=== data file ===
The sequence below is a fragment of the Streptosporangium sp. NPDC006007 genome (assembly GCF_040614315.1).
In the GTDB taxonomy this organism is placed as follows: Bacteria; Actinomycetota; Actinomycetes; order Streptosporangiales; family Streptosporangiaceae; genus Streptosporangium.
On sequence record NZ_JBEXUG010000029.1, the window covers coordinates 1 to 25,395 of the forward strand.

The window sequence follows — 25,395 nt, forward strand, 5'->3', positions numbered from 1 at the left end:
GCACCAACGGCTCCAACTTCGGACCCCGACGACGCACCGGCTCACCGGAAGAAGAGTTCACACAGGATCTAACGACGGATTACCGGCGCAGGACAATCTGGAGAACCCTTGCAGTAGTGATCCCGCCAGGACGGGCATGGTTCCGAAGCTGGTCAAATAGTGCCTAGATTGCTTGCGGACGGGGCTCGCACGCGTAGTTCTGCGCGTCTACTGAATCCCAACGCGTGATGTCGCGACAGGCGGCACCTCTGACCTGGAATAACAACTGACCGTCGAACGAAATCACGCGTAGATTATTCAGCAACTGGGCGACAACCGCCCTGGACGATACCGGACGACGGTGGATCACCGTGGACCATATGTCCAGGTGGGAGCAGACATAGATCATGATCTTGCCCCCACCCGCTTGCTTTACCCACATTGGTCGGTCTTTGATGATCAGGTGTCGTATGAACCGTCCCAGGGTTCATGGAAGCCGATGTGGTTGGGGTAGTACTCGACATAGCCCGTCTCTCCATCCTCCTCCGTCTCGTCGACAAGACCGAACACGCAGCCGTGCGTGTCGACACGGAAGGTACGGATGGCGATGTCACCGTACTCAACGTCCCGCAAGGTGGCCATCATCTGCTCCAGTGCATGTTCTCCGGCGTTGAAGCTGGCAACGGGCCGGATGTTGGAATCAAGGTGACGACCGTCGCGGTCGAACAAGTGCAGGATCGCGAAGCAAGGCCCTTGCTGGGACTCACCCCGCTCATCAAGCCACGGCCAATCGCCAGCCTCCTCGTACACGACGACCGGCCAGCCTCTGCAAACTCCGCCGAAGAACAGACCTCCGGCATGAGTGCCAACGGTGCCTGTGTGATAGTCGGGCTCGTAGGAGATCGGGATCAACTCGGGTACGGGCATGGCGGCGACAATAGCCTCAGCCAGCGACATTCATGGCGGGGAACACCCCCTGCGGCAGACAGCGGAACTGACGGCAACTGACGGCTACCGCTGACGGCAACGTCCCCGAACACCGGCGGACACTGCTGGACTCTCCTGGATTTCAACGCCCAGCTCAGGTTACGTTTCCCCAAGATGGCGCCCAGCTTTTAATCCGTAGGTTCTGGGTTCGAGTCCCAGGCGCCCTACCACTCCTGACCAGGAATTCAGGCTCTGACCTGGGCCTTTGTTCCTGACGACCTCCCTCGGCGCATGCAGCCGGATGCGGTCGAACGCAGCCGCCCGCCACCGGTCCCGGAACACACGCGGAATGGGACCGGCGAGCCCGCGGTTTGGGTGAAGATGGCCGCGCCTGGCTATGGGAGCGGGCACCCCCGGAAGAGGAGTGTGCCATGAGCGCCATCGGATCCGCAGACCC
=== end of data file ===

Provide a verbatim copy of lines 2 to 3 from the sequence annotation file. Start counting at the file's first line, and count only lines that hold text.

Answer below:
In the GTDB taxonomy this organism is placed as follows: Bacteria; Actinomycetota; Actinomycetes; order Streptosporangiales; family Streptosporangiaceae; genus Streptosporangium.
On sequence record NZ_JBEXUG010000029.1, the window covers coordinates 1 to 25,395 of the forward strand.